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Pace University: Further Worries about Financial Crisis and IndyMac, Fannie Mae, Freddie Mac
July 17, 2008
Ann Lee, an adjunct finance professor at Pace University's Lubin School of Business in New York, is worried. "The banks no longer trust one another." "Marking-to-model & practically begs bankers to commit fraud." Lee is an authority on financial markets and financial consultant who often has appeared on national television. She is available to comment on the current financial crisis, the failure of IndyMac, and rescue plan for Fannie Mae and Freddie Mac. E-mail: [email protected] In a recent Forbes.com piece, Lee wrote: "Don't believe anyone who tells you that the worst is over until the banks, insurance companies, investment funds and mortgage companies that hold securitized debts fess up to what those securities are actually worth. The problem isn't that the securities are illiquid, it's that the prices should be lower than the financial institutions are willing to admit. "Probably by the end of the month, Goldman Sachs will auction off assets from a $7 billion structured investment vehicle that was previously owned and managed by Cheyne Capital Management, a London hedge fund shop that faced massive losses this summer when its commercial paper went illiquid. The Goldman auction might give us a clue about how inflated these assets are, despite the more than $400 billion in write-downs that banks have taken since the credit markets went south last summer. "Throughout the industry and around the world, investment banks and other financial companies that own structured mortgage securities have advanced the fiction that because the market for these securities is illiquid that they have no fair market value. Up until August 2007, when banks were able to sell these securities at attractive prices, they marked the securities to market, just as they would with a liquid stock. When prices plummeted, the banks ignored the inconveniently low "buy" prices and decided to price them based on their own secret algorithms. Mark-to-market has given way to mark-to-model. "Since every multinational bank is playing the same game, and every bank has a different model, we're seeing banks give different prices for identical securities. What Morgan Stanley might say is worth $0.80 on the dollar could be worth $0.60 to Goldman Sachs. Who's right? Nobody knows. But this is why LIBOR, the lending rate between banks, has shot up despite lower Fed Funds rates--the banks no longer trust one another, even on overnight loans. "The banks claim that since the securities aren't trading, these models are appropriate. But even in the absence of a trade, bid/ask prices exist for all marketed products. A conservative firm will usually mark an illiquid position to an average of three "bid" quotes. The banks will counter that they don't intend to sell these securities for the current bids. But they might not have a choice. A leveraged institution like a bank--and the investment banks have leverage in excess of 30-to-1--doesn't always get to decide when it's going to sell securities. "Marking-to-model is so subjective and secretive that it practically begs bankers to commit fraud. Traders who work on proprietary trading desks almost always report different prices for the same security that was being held in another department of the bank, such as the asset management department for a fund managed for clients. In some cases, a bank allows such inconsistencies because it has spent millions to hire a star trader and doesn't want to look like an idiot for doing so. "Banks use third parties like State Street to build models for valuing these securities when they're in client or mutual fund accounts. But sometimes clients or account managers disagree with their contractor. When that happens, the manager or client might push for a different valuation, and they usually get their way. The third party can only proffer a number; it can't force anyone to accept it. "So long as the banks refuse to mark their securities to market (a task they claim is impossible), investors will have to blindly navigate the credit crisis. There's too much fog for us to be able to tell if we're on the near shore, the middle of the river or nearing the next bank. Definitely watch Goldman's auction. It won't change anything, but it will offer some clues as to how much more pain will have to be endured.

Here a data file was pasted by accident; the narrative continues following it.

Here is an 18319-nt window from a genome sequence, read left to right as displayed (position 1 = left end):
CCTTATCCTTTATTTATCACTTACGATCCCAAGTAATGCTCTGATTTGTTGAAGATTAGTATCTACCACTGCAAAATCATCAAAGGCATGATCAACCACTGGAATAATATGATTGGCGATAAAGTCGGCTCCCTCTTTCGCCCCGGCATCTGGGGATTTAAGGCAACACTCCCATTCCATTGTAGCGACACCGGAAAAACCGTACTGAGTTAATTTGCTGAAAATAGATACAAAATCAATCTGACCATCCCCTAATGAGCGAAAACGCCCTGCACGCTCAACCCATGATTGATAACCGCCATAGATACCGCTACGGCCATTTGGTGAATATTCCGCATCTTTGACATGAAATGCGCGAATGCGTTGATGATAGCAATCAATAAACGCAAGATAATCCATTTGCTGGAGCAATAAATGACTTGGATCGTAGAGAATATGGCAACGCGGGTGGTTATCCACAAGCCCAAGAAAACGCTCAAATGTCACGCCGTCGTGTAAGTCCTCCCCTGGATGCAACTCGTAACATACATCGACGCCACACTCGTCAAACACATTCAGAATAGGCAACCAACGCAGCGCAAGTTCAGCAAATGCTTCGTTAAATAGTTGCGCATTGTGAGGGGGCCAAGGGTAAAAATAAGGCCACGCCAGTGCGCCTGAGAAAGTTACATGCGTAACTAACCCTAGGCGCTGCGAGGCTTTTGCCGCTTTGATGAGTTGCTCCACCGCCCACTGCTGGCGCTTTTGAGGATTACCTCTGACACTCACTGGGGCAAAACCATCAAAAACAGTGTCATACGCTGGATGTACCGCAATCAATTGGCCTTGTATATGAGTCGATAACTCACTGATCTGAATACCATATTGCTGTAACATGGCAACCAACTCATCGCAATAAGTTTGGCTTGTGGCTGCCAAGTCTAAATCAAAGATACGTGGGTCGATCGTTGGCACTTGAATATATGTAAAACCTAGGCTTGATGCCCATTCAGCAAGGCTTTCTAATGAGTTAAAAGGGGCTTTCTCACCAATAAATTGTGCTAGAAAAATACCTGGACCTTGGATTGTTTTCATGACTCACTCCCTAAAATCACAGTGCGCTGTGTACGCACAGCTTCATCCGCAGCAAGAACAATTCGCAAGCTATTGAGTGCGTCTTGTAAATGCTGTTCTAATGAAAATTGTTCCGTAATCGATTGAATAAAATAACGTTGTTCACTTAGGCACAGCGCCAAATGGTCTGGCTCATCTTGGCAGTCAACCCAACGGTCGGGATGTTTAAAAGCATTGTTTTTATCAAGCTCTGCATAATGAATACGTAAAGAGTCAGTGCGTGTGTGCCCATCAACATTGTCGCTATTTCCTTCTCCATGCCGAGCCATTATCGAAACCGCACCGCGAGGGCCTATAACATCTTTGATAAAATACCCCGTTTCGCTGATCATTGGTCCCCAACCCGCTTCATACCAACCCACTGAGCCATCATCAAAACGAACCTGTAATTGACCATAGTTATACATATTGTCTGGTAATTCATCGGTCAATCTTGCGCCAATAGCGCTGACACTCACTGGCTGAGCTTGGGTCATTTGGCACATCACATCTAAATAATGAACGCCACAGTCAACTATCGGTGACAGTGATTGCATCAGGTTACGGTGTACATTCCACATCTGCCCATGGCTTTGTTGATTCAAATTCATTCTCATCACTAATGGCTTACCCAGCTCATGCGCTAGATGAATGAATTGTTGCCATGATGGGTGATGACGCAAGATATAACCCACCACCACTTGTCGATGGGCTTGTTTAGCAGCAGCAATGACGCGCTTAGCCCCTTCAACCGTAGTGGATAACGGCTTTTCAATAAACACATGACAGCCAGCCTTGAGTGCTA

Source: Pace University, New York
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